Senator Bernie Sanders scored a decisive victory Saturday in the Democratic presidential caucuses in Nevada, riding a wave of support from young voters, union members and Latinx voters, who strengthened his status as front-runner. His win shows the potential for the nation’s largest minority group to reshape the next stage of the Democratic presidential race. In the next four weeks, six more of the 12 states with a large Latinx population will vote in the Democratic primary. On Super Tuesday, Texas, California and Colorado go to the polls. Arizona, Florida and Illinois will vote on March 17. We speak with Erika Andiola, chief advocacy officer for RAICES Action, the advocacy arm for the Refugee and Immigrant Center for Education and Legal Services, and Cristina Beltrán, associate professor and director of graduate studies at New York University’s Department of Social and Cultural Analysis. Her latest book is The Trouble with Unity: Latino Politics and the Creation of Identity.
AMY GOODMAN: Senator Bernie Sanders scored a decisive victory Saturday in the Democratic presidential caucuses in Nevada, riding a wave of support from young voters, union members and Latinx voters, who strengthened his status as Democratic presidential front-runner. In the third state to vote in the Democratic primaries and caucuses, former Vice President Joe Biden finished second place, with former Mayor Pete Buttigieg of South Bend, Indiana, in third and Senator Elizabeth Warren trailing in fourth place. Senator Sanders addressed thousands of supporters at a campaign event in San Antonio, Texas, Saturday night, after he was declared the winner in Nevada.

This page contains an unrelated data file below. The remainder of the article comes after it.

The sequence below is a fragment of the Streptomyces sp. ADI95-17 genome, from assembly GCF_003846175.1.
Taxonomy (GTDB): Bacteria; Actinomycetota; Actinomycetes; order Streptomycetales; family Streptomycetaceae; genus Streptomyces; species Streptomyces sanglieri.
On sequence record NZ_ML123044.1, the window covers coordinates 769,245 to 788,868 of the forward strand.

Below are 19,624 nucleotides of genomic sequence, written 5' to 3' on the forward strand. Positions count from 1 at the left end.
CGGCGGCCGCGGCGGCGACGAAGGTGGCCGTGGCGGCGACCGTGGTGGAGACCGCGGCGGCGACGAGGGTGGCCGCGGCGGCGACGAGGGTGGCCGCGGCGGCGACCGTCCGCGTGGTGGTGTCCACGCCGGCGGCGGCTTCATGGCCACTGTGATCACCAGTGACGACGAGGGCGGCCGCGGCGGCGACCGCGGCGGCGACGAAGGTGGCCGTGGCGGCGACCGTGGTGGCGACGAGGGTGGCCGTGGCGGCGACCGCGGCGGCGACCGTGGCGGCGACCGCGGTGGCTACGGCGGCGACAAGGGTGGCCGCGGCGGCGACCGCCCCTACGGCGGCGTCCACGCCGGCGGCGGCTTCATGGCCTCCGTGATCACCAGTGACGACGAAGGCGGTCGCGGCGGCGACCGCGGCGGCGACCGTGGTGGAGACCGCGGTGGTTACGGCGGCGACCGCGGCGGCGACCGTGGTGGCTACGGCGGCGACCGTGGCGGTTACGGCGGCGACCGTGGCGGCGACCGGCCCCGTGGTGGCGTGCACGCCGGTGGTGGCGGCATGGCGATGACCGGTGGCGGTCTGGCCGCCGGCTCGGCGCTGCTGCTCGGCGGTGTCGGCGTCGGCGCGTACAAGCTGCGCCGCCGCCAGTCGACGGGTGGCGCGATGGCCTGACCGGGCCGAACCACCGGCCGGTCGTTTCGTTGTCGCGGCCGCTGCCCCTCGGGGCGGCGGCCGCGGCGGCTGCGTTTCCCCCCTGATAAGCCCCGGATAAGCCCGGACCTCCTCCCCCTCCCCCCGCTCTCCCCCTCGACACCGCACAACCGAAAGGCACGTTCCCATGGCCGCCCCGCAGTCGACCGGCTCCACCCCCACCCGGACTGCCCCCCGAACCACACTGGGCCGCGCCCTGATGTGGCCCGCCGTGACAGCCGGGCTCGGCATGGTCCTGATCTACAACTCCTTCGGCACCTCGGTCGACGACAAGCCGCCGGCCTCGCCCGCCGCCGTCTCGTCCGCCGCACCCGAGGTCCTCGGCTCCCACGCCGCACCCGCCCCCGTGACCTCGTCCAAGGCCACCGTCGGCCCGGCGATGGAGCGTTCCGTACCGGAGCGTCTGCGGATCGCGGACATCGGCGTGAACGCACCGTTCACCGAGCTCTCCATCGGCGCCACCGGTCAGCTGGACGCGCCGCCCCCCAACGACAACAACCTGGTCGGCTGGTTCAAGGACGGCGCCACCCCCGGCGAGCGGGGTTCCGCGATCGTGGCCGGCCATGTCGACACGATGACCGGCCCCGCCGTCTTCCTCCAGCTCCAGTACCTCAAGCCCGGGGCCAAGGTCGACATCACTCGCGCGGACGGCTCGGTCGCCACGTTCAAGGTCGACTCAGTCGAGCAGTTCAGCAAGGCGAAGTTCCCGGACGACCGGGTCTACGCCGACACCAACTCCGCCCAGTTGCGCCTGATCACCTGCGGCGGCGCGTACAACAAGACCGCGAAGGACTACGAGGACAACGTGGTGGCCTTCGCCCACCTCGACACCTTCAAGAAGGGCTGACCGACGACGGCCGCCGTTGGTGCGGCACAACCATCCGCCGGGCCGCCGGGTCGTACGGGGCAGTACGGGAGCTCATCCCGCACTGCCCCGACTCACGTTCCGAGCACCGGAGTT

SEN. BERNIE SANDERS: We are going to win across the country, because the American people are sick and tired of a president who lies all of the time. They are sick and tired of a corrupt administration. They are sick and tired of a president who is undermining American democracy, who thinks he is above the law.
AMY GOODMAN: Entrance polls showed Senator Sanders picking up the most votes across many demographic categories, in particular among Latinx voters, where he received over half the vote. His win shows their potential to reshape the next stage of the Democratic presidential race. In the next four weeks, six more of the 12 states with a large Latinx population will vote in Democratic primaries. On Super Tuesday, Texas, California and Colorado go to the polls. Arizona, Florida and Illinois will vote on March 17th.
For more, we’re joined by two guests. In Phoenix, Arizona, Erika Andiola, chief advocacy officer for RAICES Action, the advocacy arm for the Refugee and Immigrant Center for Education and Legal Services. And here in New York, Cristina Beltrán is with us, associate professor, director of graduate studies at New York University’s Department of Social and Cultural Analysis, author of the book The Trouble with Unity: Latino Politics and the Creation of Identity.
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We welcome you both to Democracy Now! Cristina Beltrán, let’s begin with you. Talk about the level of organizing that went on in Nevada and the significance of this win, with Bernie Sanders — the corporate media has been saying he doesn’t have the support of communities of color — winning more than half of the Latinx vote.